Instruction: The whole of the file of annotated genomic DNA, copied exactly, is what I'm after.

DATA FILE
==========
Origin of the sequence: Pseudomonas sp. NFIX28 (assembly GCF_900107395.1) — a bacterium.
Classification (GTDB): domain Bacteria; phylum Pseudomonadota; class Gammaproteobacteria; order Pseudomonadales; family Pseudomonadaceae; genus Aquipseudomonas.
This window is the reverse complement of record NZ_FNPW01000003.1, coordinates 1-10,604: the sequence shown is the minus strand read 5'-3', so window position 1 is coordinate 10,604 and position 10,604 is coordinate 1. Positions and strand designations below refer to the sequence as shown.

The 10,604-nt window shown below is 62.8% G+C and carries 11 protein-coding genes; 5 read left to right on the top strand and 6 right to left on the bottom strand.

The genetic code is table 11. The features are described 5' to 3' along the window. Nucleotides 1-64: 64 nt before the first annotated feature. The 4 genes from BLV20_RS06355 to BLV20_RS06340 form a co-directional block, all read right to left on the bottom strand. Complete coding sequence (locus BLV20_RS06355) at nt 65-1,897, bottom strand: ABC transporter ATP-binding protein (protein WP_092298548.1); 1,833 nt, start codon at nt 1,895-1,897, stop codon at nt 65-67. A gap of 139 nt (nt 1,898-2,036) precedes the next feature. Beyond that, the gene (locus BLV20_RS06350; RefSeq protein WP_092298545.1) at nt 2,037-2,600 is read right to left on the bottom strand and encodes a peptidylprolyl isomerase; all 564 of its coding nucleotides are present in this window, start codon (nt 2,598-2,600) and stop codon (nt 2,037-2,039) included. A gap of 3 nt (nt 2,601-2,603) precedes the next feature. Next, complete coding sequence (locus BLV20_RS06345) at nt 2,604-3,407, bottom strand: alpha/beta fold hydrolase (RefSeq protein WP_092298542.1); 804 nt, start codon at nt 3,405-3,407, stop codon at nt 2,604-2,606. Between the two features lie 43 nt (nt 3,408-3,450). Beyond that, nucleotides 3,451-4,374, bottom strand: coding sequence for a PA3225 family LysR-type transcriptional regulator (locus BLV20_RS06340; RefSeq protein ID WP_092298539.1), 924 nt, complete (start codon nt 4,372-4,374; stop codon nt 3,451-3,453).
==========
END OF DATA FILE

Origin of the sequence: Pseudomonas sp. NFIX28 (assembly GCF_900107395.1) — a bacterium.
Classification (GTDB): domain Bacteria; phylum Pseudomonadota; class Gammaproteobacteria; order Pseudomonadales; family Pseudomonadaceae; genus Aquipseudomonas.
This window is the reverse complement of record NZ_FNPW01000003.1, coordinates 1-10,604: the sequence shown is the minus strand read 5'-3', so window position 1 is coordinate 10,604 and position 10,604 is coordinate 1. Positions and strand designations below refer to the sequence as shown.

The 10,604-nt window shown below is 62.8% G+C and carries 11 protein-coding genes; 5 read left to right on the top strand and 6 right to left on the bottom strand.

The genetic code is table 11. The features are described 5' to 3' along the window. Nucleotides 1-64: 64 nt before the first annotated feature. The 4 genes from BLV20_RS06355 to BLV20_RS06340 form a co-directional block, all read right to left on the bottom strand. Complete coding sequence (locus BLV20_RS06355) at nt 65-1,897, bottom strand: ABC transporter ATP-binding protein (protein WP_092298548.1); 1,833 nt, start codon at nt 1,895-1,897, stop codon at nt 65-67. A gap of 139 nt (nt 1,898-2,036) precedes the next feature. Beyond that, the gene (locus BLV20_RS06350; RefSeq protein WP_092298545.1) at nt 2,037-2,600 is read right to left on the bottom strand and encodes a peptidylprolyl isomerase; all 564 of its coding nucleotides are present in this window, start codon (nt 2,598-2,600) and stop codon (nt 2,037-2,039) included. A gap of 3 nt (nt 2,601-2,603) precedes the next feature. Next, complete coding sequence (locus BLV20_RS06345) at nt 2,604-3,407, bottom strand: alpha/beta fold hydrolase (RefSeq protein WP_092298542.1); 804 nt, start codon at nt 3,405-3,407, stop codon at nt 2,604-2,606. Between the two features lie 43 nt (nt 3,408-3,450). Beyond that, nucleotides 3,451-4,374, bottom strand: coding sequence for a PA3225 family LysR-type transcriptional regulator (locus BLV20_RS06340; RefSeq protein ID WP_092298539.1), 924 nt, complete (start codon nt 4,372-4,374; stop codon nt 3,451-3,453).